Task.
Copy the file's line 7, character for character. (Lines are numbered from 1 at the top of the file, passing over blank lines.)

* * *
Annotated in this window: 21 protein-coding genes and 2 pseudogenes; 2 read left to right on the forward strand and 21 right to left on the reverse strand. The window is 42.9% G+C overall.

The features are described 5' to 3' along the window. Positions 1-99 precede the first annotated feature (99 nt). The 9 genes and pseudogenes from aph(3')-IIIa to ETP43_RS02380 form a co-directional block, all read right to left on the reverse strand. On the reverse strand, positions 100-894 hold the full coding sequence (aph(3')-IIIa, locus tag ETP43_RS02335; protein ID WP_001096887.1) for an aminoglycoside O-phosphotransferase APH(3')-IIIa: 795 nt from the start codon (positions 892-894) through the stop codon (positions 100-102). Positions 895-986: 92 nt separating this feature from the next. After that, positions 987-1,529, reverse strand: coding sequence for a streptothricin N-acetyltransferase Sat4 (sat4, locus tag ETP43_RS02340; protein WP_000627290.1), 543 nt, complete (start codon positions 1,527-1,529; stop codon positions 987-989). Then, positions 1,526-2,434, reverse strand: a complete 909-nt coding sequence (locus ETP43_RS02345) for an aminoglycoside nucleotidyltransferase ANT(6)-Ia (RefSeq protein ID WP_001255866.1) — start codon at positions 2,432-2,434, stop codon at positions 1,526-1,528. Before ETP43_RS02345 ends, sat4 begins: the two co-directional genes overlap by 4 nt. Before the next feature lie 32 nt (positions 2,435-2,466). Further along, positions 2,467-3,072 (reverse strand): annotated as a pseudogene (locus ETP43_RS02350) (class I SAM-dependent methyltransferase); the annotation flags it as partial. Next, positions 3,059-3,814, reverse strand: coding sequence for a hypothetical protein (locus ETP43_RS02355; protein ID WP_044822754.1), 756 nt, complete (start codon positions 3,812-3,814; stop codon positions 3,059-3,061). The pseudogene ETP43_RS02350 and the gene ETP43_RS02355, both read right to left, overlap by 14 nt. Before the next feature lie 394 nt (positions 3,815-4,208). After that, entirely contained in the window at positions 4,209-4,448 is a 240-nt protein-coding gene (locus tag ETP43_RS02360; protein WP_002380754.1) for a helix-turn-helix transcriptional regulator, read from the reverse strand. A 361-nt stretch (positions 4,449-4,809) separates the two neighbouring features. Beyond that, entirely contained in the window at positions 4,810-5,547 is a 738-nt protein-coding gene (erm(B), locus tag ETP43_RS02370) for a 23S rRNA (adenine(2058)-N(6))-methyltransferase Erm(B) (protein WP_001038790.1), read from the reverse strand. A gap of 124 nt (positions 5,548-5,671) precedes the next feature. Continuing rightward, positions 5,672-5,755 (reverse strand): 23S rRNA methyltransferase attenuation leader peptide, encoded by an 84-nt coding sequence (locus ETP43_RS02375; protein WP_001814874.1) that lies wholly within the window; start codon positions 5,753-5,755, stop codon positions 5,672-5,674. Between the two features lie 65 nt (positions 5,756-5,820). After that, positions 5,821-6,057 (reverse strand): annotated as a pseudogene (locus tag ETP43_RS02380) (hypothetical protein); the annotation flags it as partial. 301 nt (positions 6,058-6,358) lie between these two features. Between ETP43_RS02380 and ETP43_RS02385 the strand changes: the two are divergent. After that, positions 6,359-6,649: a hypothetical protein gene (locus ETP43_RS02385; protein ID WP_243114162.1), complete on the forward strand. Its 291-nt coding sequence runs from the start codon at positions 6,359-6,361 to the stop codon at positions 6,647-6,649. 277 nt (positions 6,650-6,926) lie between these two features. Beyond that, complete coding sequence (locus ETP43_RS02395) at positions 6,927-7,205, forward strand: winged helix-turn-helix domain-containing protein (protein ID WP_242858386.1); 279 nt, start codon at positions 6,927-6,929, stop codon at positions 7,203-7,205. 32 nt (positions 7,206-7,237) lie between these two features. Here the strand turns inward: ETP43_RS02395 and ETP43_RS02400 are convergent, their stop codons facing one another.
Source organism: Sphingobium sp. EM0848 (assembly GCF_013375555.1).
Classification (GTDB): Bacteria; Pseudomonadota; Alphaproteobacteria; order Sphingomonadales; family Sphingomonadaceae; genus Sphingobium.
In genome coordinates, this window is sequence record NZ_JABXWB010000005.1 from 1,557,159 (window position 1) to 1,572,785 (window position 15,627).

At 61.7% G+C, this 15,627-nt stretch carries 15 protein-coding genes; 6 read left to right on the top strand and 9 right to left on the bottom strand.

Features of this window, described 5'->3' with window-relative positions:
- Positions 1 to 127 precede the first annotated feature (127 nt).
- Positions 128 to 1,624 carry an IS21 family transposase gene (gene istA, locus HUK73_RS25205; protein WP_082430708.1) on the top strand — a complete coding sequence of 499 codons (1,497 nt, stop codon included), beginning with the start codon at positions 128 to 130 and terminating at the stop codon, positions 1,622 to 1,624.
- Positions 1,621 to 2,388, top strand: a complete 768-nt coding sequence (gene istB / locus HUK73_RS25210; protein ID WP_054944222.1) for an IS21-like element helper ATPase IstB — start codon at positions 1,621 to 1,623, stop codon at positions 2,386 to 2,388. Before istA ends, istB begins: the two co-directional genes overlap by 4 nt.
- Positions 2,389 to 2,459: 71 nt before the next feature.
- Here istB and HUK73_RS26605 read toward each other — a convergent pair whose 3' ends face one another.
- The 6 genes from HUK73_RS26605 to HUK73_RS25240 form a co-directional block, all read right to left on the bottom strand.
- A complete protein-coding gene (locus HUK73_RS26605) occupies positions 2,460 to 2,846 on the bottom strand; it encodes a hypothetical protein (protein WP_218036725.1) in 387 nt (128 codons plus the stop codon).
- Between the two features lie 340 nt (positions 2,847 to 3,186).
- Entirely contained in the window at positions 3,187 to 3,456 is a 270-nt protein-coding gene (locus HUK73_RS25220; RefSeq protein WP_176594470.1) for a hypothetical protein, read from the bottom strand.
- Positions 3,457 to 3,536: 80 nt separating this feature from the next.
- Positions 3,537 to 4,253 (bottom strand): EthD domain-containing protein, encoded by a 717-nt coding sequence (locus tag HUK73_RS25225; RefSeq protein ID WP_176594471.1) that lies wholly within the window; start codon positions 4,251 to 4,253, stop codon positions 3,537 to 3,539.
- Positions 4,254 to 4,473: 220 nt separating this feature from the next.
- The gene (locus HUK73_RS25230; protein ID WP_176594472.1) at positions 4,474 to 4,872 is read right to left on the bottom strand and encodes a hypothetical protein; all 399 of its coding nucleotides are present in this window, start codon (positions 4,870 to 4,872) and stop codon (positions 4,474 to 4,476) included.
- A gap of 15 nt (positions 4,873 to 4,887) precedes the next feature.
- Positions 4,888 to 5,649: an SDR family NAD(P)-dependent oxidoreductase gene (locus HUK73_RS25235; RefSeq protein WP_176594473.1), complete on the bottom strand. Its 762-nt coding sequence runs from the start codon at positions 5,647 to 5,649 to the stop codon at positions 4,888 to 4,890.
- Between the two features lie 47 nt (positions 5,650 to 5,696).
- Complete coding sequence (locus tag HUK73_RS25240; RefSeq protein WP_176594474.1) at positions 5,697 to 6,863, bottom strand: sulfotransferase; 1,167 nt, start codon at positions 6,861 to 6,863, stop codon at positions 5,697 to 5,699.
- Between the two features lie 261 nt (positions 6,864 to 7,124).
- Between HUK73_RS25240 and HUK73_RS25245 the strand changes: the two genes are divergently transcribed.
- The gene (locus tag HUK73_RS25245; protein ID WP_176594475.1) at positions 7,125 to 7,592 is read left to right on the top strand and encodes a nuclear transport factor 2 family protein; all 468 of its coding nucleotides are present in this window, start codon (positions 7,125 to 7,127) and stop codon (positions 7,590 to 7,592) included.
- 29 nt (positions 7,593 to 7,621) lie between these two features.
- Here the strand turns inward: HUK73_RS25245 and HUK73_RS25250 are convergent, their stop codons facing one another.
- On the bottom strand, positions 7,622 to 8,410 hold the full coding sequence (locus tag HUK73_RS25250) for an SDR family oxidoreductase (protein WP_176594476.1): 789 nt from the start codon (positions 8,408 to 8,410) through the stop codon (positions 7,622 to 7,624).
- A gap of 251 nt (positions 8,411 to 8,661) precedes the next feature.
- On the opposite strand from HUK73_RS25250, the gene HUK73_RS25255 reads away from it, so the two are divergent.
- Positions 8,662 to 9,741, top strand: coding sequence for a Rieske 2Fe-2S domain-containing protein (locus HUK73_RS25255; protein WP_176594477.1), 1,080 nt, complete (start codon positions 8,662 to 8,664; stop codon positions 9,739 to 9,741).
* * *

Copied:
Features of this window, described 5'->3' with window-relative positions: